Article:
Canola Harvest Tips – for Aug. 26, 2010

Hail late in the season can break pods and bruise seeds. Damaged plants will dry off prematurely.

Often the best way to manage canola with late-season hail damage is to swath the crop instead of straight combining. That way damaged pods don’t shell out while the grower waits to straight combine the crop. Also, bruised seeds – which generally will not mature – will have time in the swath to shrivel up so they blow out the back of the combine.

Keys to the decision:

Wait a week then assess the level of damage. If less than 10 per cent of plants are damaged, don’t change your harvest plans.

If hail damage is significant, swath a little earlier – when seeds have reached 30 per cent to 40 per cent seed colour change and when the latest seeds in side branches are firm. This is a compromise. The goal is to limit shelling loss from damaged plants while preserving the yield and quality potential of undamaged plants.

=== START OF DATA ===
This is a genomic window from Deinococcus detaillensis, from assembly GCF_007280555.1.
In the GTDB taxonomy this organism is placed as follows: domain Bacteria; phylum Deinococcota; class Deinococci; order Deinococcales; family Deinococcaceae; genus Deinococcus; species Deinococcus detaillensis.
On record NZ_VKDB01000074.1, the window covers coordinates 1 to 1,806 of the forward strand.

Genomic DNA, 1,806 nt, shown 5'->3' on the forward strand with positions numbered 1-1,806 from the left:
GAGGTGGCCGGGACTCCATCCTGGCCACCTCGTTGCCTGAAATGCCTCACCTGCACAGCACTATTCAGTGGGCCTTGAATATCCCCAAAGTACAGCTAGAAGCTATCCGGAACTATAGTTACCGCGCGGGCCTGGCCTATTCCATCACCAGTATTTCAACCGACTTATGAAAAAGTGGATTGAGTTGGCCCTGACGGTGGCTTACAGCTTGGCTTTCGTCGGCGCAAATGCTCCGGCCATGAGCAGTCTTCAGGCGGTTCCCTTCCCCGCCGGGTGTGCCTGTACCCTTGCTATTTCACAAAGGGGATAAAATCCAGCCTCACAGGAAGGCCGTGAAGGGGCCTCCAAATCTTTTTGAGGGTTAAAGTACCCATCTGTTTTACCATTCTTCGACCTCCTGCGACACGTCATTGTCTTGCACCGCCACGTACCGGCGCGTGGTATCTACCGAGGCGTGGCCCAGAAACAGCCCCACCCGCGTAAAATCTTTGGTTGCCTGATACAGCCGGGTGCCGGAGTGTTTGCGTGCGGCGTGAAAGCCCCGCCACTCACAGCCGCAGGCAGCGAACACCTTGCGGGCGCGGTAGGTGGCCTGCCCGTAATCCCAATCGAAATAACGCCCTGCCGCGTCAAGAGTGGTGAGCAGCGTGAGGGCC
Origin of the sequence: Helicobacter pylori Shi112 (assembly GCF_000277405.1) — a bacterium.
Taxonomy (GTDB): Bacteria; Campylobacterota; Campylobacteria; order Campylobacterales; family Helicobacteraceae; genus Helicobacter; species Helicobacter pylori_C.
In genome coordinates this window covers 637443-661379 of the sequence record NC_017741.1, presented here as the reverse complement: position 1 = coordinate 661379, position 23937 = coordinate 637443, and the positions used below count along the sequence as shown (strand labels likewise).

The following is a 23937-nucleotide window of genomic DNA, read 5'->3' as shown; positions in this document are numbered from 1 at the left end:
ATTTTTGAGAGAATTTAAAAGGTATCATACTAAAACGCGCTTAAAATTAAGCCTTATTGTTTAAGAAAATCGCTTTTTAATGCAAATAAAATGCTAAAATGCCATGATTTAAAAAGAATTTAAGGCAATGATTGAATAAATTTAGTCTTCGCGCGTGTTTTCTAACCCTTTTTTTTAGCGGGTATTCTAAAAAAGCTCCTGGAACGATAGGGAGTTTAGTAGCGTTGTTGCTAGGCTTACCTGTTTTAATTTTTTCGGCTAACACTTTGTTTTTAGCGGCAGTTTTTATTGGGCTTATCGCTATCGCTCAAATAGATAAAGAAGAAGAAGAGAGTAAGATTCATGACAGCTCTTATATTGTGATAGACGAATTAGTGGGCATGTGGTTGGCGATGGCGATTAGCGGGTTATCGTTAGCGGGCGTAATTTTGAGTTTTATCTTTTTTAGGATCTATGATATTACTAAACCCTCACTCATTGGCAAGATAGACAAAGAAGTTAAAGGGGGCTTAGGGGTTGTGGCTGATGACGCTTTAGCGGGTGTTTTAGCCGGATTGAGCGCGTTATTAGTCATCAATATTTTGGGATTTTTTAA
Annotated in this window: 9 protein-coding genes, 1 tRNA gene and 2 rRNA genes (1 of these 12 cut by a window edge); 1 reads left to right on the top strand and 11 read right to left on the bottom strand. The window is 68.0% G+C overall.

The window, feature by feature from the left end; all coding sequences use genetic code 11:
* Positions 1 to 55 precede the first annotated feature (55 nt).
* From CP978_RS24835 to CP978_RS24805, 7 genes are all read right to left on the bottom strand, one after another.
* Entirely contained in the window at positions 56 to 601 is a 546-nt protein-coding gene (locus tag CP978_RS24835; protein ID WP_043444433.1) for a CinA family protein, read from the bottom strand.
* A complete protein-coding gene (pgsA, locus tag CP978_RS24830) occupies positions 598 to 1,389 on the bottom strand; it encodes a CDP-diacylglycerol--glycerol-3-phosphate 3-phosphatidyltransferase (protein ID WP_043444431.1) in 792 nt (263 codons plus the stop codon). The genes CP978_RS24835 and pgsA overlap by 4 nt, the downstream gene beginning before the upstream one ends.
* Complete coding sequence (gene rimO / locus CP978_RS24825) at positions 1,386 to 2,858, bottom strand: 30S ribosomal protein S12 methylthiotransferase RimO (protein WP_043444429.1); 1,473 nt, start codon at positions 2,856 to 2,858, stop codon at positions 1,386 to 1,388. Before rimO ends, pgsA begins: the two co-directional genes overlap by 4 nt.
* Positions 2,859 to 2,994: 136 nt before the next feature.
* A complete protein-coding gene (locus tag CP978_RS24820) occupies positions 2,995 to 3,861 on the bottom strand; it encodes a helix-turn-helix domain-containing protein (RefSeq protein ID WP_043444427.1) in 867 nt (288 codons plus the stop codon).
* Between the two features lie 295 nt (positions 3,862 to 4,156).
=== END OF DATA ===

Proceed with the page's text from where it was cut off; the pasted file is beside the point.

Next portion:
Lots of crop is short this year, and with heavy rains in spots last week, some of that short crop is now lodged. Swathing is preferred over straight cutting for short crop – even when lodged.

Here’s a recap of tips for swathing short, lodged crop:

Swath parallel to the typical prevailing winds in the area.

Cut plants as high as possible, just below the lowest pod. That will provide the highest stubble possible to keep the windrow in place.

Use a properly adjusted swath roller to push down the swath so the edges are nestled into the stubble. Because the swath will be on or close to the ground, curing and/or dry-down time may take longer.

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